Transport for London has said a series of anti-Israel posters seen on tube trains across the capital are "unauthorised acts of vandalism".
The posters appeared in advertising slots on trains at the weekend ahead of the annual "Israel Apartheid Week" campaign which began on Monday.
They showed mocked-up versions of BBC reports and claimed the Corporation's coverage of Israel and the Palestinians was biased.
But Tfl said in a statement that the posters had not been authorised and were being removed.
A TfL spokesman said: “These are not authorised adverts. It is fly posting and therefore an act of vandalism which we take extremely seriously.
"Our staff and contractors are working to immediately remove any found on our network.”
The campaign claimed British-made arms were used to “massacre” Palestinians during Israel’s last operation against Hamas.
Posters the London underground were titled “Apartheid is Great Britain”.
Another image targeted security company G4S, which operates some prisons in Israel and the West Bank.
The posters accused the firm of “securing Israeli apartheid” and doing “whatever it takes to secure profits”.
Images on social media on Sunday suggested the adverts were part of a four poster campaign by activists.
It is thought more than 500 could have been posted, with anti-Israel activists claiming they would be on display to the tube's four million customers for the entirety of the apartheid week campaign.
A London Jewish Forum spokesman said: "These posters are awful smears that do nothing to contribute to peace and dialogue, placing significant strains on inter-community relations across London.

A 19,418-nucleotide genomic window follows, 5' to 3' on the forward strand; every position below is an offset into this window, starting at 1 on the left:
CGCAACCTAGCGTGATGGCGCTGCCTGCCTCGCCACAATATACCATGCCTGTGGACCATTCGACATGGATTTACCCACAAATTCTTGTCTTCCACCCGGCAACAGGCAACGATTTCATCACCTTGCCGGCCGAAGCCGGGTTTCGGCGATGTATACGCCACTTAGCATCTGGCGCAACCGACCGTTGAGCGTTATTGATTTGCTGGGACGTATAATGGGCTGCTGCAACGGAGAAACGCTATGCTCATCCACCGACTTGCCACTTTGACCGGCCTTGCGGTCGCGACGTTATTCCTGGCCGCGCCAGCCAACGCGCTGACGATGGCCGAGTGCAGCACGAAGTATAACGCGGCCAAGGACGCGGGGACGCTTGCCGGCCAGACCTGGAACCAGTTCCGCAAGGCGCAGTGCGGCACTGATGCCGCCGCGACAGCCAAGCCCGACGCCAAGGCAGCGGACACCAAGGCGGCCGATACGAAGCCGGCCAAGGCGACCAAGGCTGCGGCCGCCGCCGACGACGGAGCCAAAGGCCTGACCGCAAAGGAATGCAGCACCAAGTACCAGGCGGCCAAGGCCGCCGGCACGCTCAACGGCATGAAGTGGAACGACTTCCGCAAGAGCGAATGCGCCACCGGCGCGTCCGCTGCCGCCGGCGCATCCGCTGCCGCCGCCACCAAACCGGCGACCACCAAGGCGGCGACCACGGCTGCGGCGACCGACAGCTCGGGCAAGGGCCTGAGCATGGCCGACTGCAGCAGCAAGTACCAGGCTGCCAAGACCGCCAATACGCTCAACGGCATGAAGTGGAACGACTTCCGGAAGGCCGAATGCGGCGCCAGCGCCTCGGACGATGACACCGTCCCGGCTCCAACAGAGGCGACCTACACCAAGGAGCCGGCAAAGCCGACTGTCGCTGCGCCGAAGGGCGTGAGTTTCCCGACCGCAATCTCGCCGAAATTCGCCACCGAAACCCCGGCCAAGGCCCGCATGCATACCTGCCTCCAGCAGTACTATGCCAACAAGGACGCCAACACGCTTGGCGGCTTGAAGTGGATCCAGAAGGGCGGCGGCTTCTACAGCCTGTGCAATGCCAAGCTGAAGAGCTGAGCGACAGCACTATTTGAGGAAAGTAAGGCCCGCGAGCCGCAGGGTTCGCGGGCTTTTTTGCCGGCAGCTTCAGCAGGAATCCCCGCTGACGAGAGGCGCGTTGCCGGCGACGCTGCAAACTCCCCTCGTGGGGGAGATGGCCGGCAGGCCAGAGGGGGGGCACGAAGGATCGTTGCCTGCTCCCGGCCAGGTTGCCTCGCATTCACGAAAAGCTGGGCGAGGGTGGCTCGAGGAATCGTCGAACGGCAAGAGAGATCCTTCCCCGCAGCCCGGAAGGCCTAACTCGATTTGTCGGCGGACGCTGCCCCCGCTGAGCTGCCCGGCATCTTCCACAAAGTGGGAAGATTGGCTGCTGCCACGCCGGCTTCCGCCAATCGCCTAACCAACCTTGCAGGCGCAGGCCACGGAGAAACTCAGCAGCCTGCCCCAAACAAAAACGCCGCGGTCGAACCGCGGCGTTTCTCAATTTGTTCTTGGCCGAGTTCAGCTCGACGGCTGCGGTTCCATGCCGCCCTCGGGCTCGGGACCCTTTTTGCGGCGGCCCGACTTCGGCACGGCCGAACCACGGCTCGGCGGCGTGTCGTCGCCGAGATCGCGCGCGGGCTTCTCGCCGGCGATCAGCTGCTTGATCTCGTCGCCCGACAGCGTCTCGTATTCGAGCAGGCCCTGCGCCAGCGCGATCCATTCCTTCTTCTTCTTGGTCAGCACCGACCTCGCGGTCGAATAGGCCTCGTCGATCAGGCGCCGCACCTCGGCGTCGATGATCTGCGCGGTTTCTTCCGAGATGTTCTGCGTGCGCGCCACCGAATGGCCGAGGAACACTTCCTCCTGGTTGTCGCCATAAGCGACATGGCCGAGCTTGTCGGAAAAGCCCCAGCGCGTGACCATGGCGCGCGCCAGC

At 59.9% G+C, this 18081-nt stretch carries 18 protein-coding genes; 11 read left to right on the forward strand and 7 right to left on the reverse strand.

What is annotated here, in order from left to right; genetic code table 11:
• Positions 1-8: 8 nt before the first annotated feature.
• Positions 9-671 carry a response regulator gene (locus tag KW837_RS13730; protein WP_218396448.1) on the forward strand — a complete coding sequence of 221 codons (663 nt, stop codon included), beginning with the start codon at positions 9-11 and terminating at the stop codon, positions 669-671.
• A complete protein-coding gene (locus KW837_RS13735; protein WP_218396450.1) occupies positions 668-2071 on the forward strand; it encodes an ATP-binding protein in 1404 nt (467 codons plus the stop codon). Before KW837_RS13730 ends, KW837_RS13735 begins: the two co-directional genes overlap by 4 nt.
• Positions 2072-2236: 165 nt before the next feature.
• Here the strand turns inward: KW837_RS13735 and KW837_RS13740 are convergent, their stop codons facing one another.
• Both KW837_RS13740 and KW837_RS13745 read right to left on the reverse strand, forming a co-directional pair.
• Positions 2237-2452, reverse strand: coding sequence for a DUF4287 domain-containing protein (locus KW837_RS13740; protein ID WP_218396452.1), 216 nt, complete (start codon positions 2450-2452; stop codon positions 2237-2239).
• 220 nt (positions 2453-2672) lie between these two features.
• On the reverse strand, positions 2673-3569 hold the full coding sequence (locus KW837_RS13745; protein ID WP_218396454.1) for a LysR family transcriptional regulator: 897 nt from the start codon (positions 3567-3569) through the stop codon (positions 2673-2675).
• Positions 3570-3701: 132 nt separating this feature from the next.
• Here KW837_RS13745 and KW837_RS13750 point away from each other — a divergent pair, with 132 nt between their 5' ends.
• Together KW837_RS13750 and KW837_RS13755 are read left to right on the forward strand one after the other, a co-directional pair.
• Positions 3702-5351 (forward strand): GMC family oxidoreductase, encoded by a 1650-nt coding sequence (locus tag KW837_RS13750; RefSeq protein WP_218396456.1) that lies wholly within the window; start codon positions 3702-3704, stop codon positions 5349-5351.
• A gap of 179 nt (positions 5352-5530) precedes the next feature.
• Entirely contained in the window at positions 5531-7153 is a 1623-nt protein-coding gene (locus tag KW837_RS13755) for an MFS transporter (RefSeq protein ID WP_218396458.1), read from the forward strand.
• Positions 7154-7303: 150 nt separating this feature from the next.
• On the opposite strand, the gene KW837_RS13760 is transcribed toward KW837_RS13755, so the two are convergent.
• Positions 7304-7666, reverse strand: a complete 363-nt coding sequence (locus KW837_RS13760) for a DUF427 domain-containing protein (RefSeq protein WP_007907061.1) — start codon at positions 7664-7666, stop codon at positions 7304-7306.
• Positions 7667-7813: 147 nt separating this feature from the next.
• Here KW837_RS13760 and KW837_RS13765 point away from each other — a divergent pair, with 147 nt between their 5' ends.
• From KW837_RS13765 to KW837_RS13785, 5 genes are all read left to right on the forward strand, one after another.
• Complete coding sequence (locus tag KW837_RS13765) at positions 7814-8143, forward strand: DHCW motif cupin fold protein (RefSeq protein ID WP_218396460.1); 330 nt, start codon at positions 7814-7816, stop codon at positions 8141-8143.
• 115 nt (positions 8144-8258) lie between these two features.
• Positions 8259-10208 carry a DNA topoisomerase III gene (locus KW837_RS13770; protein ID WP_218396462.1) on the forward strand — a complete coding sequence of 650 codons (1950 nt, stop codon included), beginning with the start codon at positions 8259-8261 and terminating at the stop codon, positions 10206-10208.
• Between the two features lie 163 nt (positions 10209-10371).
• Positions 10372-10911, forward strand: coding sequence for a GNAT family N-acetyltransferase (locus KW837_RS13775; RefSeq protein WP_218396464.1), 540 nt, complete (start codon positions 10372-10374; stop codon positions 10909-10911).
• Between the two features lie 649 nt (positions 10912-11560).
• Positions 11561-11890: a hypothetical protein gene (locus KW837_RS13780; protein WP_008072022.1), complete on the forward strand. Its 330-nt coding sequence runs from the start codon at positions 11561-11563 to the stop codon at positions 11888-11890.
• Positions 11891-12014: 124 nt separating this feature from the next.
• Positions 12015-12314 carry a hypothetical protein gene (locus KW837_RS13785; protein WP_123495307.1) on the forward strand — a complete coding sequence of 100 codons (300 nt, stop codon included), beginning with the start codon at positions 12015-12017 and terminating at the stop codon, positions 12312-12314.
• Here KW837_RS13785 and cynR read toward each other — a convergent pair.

"They are an act of vandalism, seeking to undermine the UK's relationship with Israel and designed to foster discomfort. We welcome Transport for London's commitment to quickly remove them."
Conservative London Assembly member and transport spokesman Richard Tracey said: “It is utterly deplorable that these offensive ‘adverts’ have been smeared across parts of the tube network by a small number of activists.
“Racist and deeply insensitive propaganda will not be tolerated anywhere in our capital, let alone on our transport network, and I urge anyone who sees these posters to report them to TfL staff immediately.”
A BBC spokesperson said: “We are committed to reporting all aspects of a very complex conflict in a fair and balanced way, reflecting a range of voices.”
The posters caused a stir in Israel with Prime Minister Benjamin Netanyahu and MK Yair Lapid from Yesh Atid - who described the posters as "unacceptable" - claiming they were instrumental in Tfl's removal of the posters.
Mr Lapid said at a meeting in the Knesset today:"I contacted the Mayor of London, Boris Johnson, who is a friend of Israel and explained that the State of Israel found these things unacceptable, I asked him to intervene. He explained that they were put up without authorization and would give the instruction for them to be taken down immediately.”
Mr Netanyahu however disputed this saying that he had instructed Foreign Ministry director Dore Gold to deal with the issue.